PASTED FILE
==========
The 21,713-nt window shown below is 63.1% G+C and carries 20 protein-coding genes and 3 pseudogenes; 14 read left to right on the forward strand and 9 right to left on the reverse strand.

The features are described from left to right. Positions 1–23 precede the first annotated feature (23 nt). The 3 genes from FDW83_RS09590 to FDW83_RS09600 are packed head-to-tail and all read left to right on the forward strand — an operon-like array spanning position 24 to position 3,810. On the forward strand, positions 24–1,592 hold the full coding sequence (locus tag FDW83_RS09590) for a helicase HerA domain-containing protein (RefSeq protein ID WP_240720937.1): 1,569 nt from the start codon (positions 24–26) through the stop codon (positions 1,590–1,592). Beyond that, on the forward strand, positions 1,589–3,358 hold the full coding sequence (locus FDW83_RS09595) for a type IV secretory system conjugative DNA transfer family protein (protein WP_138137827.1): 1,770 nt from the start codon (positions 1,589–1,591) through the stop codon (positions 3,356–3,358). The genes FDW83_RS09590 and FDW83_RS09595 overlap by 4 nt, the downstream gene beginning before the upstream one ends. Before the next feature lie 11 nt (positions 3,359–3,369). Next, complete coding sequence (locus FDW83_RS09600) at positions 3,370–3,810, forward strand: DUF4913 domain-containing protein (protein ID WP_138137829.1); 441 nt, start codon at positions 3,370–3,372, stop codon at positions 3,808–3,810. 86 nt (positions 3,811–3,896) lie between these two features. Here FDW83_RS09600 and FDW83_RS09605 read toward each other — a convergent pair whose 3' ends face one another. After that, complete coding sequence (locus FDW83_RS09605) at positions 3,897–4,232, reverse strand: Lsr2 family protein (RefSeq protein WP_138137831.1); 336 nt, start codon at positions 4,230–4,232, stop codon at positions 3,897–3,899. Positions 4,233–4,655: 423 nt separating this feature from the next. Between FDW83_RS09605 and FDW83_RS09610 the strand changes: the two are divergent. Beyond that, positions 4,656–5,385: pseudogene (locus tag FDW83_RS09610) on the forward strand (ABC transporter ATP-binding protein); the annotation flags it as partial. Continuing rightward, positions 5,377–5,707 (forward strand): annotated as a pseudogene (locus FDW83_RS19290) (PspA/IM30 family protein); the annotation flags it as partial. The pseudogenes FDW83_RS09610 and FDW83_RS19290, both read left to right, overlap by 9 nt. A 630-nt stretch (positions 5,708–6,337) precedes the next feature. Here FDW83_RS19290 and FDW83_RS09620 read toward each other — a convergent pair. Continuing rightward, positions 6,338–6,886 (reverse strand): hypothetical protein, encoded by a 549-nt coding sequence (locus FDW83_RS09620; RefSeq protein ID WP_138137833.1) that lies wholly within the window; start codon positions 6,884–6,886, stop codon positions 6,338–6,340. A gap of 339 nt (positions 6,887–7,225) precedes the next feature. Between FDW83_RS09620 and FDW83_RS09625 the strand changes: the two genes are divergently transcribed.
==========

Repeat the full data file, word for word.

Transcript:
The 21,713-nt window shown below is 63.1% G+C and carries 20 protein-coding genes and 3 pseudogenes; 14 read left to right on the forward strand and 9 right to left on the reverse strand.

The features are described from left to right. Positions 1–23 precede the first annotated feature (23 nt). The 3 genes from FDW83_RS09590 to FDW83_RS09600 are packed head-to-tail and all read left to right on the forward strand — an operon-like array spanning position 24 to position 3,810. On the forward strand, positions 24–1,592 hold the full coding sequence (locus tag FDW83_RS09590) for a helicase HerA domain-containing protein (RefSeq protein ID WP_240720937.1): 1,569 nt from the start codon (positions 24–26) through the stop codon (positions 1,590–1,592). Beyond that, on the forward strand, positions 1,589–3,358 hold the full coding sequence (locus FDW83_RS09595) for a type IV secretory system conjugative DNA transfer family protein (protein WP_138137827.1): 1,770 nt from the start codon (positions 1,589–1,591) through the stop codon (positions 3,356–3,358). The genes FDW83_RS09590 and FDW83_RS09595 overlap by 4 nt, the downstream gene beginning before the upstream one ends. Before the next feature lie 11 nt (positions 3,359–3,369). Next, complete coding sequence (locus FDW83_RS09600) at positions 3,370–3,810, forward strand: DUF4913 domain-containing protein (protein ID WP_138137829.1); 441 nt, start codon at positions 3,370–3,372, stop codon at positions 3,808–3,810. 86 nt (positions 3,811–3,896) lie between these two features. Here FDW83_RS09600 and FDW83_RS09605 read toward each other — a convergent pair whose 3' ends face one another. After that, complete coding sequence (locus FDW83_RS09605) at positions 3,897–4,232, reverse strand: Lsr2 family protein (RefSeq protein WP_138137831.1); 336 nt, start codon at positions 4,230–4,232, stop codon at positions 3,897–3,899. Positions 4,233–4,655: 423 nt separating this feature from the next. Between FDW83_RS09605 and FDW83_RS09610 the strand changes: the two are divergent. Beyond that, positions 4,656–5,385: pseudogene (locus tag FDW83_RS09610) on the forward strand (ABC transporter ATP-binding protein); the annotation flags it as partial. Continuing rightward, positions 5,377–5,707 (forward strand): annotated as a pseudogene (locus FDW83_RS19290) (PspA/IM30 family protein); the annotation flags it as partial. The pseudogenes FDW83_RS09610 and FDW83_RS19290, both read left to right, overlap by 9 nt. A 630-nt stretch (positions 5,708–6,337) precedes the next feature. Here FDW83_RS19290 and FDW83_RS09620 read toward each other — a convergent pair. Continuing rightward, positions 6,338–6,886 (reverse strand): hypothetical protein, encoded by a 549-nt coding sequence (locus FDW83_RS09620; RefSeq protein ID WP_138137833.1) that lies wholly within the window; start codon positions 6,884–6,886, stop codon positions 6,338–6,340. A gap of 339 nt (positions 6,887–7,225) precedes the next feature. Between FDW83_RS09620 and FDW83_RS09625 the strand changes: the two genes are divergently transcribed.